Donald Trump is not the first president Asa Hutchinson wanted, and tried, to take down. Nor, I will contend, is he even the second.
Will the third (or fourth?) time be the charm for the man we could dub the Arkansas Charger?
His first presidential target was — who else but fellow Arkansan, Bill Clinton. In 1999, Hutchinson helped deliver the case for Clinton’s impeachment for lying about his affair with Monica Lewinsky.
“I could actually help our country go through a difficult time,,” Hutchinson said of this 15 years later, “and so I accepted that responsibility reluctantly.”
“Reluctantly,” perhaps. But vigorously: Hutchinson detailed what he called Clinton’s “seven pillars of obstruction.”
The Arkansas Charger won the first prosecutorial round: the House voted to impeach. But the Senate did not convict, and Clinton, though humiliated and shamed (in those distant, more naive times), managed to complete his term.
Hutchinson soon left the House to join the new George W. Bush team, first as head of the Drug Enforcement Administration, then as Undersecretary, Number Two in the new, post 9-11 Department of Homeland Security (or HS). In January 2005, though, Bush passed over Hutchinson to appoint Michael Chertoff as head of HS. Hutchinson, who had wanted the promotion, resigned and went home to Arkansas.
Clearly Hutchinson was eager to gain higher office; but was failure to get the HS top job the only reason for his leaving Washington in 2005?
At this point, indulge me in some speculation, the point of which should soon become clear enough: first of all, the record shows that replacing Tom Ridge at Homeland Security proved to be a tough task.
Bush’s initial pick, former Pennsylvania governor Tom Ridge, was widely respected. But Ridge quit in late 2004. Ridge later cited disgust at what he saw as incompetence and political meddling by the re-election campaign, needlessly jacking up terror alerts to boost Bush’s re-election chances (the ploy worked tho).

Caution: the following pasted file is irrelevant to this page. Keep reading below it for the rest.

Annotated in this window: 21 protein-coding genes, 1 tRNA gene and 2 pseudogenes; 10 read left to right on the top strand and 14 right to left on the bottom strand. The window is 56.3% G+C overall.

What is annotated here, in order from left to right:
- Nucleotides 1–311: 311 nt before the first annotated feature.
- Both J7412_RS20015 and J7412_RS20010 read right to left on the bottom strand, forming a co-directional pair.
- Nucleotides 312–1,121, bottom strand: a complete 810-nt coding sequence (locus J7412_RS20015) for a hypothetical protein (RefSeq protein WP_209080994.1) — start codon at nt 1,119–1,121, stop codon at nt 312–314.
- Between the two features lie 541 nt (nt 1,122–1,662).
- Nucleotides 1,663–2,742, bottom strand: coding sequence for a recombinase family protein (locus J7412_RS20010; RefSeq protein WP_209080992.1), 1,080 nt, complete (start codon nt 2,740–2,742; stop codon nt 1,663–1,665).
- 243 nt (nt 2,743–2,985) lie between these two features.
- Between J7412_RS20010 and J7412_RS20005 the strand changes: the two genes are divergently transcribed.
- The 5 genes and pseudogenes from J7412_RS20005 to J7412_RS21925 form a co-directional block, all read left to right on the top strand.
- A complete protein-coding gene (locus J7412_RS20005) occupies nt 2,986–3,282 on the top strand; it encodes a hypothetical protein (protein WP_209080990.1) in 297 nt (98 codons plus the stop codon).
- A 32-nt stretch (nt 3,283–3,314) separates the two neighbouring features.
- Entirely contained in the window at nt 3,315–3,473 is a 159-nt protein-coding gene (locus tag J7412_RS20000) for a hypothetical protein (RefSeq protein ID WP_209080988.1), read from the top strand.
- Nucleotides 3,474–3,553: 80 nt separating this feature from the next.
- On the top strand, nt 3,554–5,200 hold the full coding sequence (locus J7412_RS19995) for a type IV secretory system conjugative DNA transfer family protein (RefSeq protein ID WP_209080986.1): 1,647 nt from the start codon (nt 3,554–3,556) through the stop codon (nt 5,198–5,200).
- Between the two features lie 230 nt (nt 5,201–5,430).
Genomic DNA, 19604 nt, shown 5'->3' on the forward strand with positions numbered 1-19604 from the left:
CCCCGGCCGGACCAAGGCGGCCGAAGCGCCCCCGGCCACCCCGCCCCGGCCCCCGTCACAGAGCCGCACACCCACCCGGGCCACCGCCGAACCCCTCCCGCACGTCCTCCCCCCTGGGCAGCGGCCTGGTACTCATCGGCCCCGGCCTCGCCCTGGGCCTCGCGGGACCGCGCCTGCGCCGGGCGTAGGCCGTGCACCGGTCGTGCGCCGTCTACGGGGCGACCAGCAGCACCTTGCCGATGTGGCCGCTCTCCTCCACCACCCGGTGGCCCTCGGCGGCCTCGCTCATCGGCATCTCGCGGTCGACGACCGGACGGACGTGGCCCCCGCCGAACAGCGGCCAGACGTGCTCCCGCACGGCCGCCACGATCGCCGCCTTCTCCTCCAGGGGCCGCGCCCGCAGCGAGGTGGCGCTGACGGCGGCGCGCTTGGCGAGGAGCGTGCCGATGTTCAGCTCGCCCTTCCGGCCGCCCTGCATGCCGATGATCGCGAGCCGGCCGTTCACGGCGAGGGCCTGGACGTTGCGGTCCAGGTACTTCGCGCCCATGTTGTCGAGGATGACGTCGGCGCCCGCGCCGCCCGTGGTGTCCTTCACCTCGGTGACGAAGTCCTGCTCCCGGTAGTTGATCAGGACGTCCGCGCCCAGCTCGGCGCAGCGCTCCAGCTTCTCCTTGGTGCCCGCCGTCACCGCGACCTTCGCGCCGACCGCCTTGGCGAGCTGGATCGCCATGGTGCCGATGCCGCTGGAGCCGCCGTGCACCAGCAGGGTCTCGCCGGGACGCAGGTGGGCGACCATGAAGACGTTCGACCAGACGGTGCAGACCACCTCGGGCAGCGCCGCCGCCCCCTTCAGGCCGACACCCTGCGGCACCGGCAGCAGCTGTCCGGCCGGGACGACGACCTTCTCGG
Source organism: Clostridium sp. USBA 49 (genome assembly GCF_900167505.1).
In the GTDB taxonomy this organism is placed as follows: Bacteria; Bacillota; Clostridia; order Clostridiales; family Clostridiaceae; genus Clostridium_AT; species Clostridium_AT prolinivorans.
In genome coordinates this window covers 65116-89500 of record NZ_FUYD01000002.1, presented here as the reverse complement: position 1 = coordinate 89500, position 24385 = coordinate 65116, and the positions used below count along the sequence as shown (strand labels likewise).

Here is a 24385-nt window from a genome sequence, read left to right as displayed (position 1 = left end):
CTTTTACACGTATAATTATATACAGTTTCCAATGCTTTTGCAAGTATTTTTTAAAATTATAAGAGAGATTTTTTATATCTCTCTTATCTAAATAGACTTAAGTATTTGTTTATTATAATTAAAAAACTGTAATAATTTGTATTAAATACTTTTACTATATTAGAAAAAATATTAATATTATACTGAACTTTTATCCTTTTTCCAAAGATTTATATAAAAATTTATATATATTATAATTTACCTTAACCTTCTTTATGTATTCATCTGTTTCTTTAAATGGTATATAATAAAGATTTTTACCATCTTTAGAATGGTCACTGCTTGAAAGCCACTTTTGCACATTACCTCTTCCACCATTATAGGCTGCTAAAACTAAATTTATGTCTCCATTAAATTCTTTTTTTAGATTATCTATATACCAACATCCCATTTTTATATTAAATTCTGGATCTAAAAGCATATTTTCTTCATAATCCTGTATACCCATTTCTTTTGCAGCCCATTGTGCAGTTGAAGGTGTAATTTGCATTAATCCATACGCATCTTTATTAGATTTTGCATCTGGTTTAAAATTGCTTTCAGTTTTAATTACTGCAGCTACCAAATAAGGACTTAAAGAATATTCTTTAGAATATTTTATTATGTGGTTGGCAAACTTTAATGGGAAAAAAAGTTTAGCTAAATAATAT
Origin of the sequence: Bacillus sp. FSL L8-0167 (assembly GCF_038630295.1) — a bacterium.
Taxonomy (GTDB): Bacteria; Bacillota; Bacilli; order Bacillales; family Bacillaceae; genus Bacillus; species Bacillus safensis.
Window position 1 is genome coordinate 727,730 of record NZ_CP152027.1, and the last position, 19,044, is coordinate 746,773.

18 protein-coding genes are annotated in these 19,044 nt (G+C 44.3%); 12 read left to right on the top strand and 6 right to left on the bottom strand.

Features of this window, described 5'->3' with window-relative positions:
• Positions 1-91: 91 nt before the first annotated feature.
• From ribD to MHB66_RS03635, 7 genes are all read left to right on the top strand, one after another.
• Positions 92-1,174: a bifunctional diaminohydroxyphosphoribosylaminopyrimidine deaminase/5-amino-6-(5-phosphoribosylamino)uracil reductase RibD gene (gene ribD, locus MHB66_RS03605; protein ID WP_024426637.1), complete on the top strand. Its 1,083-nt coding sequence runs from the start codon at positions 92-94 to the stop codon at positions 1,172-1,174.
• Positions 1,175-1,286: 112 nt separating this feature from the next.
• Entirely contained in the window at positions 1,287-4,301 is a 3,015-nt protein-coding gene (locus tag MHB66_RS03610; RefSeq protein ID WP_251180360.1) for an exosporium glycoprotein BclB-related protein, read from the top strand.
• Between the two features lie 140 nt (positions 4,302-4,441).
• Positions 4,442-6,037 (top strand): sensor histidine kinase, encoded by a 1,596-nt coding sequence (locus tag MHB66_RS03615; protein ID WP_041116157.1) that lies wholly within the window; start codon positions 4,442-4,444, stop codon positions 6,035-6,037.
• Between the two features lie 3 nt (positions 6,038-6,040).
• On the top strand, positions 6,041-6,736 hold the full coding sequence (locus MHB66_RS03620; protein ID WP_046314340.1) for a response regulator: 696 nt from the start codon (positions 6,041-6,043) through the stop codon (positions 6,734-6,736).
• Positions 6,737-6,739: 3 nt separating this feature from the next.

One other confirmed data point is that in January 2004, Ridge was named in a lawsuit by Maher Arar, a Canadian resident of Syrian origin. In September 2022, Arar was abducted by HS agents from an international flight that stopped over in New York City, acting on an unverified report by Canadian police that he was connected to Al Queda.
Arar was then deported to Syria, where he was held and tortured — all without charge, trial or conviction of any crime. After a year, he was finally cleared, released, and returned to Canada for recovery.
Arar’s U.S. lawsuit was ultimately dismissed. But a Canadian government inquiry upheld his innocence, and in 2006 the Prime Minister formally apologized and Arar won a C$10 million damage settlement.
What’s Maher Arar got to do with Asa Hutchinson, or taking down a president? Stay with me.
The answer begins with noting that Arar’s abduction and lawsuit were opening chapters in a bottomlessly sordid (and still unfinished) furor and saga over U. S. torture programs. It involved U. S. border authorities, who had become part of the sprawling new Homeland Security department. That scandal exploded into the public awareness in April 2004, when horrific photos of U. S. torture were leaked from the Abu Ghraib prison in Iraq.